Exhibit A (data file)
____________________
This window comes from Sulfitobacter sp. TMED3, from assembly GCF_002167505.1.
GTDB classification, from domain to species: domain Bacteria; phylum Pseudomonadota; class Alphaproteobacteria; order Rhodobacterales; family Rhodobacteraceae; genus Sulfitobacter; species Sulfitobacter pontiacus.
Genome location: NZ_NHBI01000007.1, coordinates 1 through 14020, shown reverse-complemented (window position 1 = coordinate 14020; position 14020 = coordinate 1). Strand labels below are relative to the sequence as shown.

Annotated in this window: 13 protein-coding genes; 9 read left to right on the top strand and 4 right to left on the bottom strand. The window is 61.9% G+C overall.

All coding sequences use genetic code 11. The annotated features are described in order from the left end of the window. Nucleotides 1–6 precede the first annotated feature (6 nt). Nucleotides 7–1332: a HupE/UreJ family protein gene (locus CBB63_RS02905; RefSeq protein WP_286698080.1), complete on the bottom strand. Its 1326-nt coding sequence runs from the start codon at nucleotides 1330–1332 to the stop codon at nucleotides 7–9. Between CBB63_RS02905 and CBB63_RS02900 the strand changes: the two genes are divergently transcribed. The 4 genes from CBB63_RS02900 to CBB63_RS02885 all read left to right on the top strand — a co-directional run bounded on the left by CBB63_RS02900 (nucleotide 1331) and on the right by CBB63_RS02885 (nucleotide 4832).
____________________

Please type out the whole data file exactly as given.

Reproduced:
This window comes from Sulfitobacter sp. TMED3, from assembly GCF_002167505.1.
GTDB classification, from domain to species: domain Bacteria; phylum Pseudomonadota; class Alphaproteobacteria; order Rhodobacterales; family Rhodobacteraceae; genus Sulfitobacter; species Sulfitobacter pontiacus.
Genome location: NZ_NHBI01000007.1, coordinates 1 through 14020, shown reverse-complemented (window position 1 = coordinate 14020; position 14020 = coordinate 1). Strand labels below are relative to the sequence as shown.

Annotated in this window: 13 protein-coding genes; 9 read left to right on the top strand and 4 right to left on the bottom strand. The window is 61.9% G+C overall.

All coding sequences use genetic code 11. The annotated features are described in order from the left end of the window. Nucleotides 1–6 precede the first annotated feature (6 nt). Nucleotides 7–1332: a HupE/UreJ family protein gene (locus CBB63_RS02905; RefSeq protein WP_286698080.1), complete on the bottom strand. Its 1326-nt coding sequence runs from the start codon at nucleotides 1330–1332 to the stop codon at nucleotides 7–9. Between CBB63_RS02905 and CBB63_RS02900 the strand changes: the two genes are divergently transcribed. The 4 genes from CBB63_RS02900 to CBB63_RS02885 all read left to right on the top strand — a co-directional run bounded on the left by CBB63_RS02900 (nucleotide 1331) and on the right by CBB63_RS02885 (nucleotide 4832).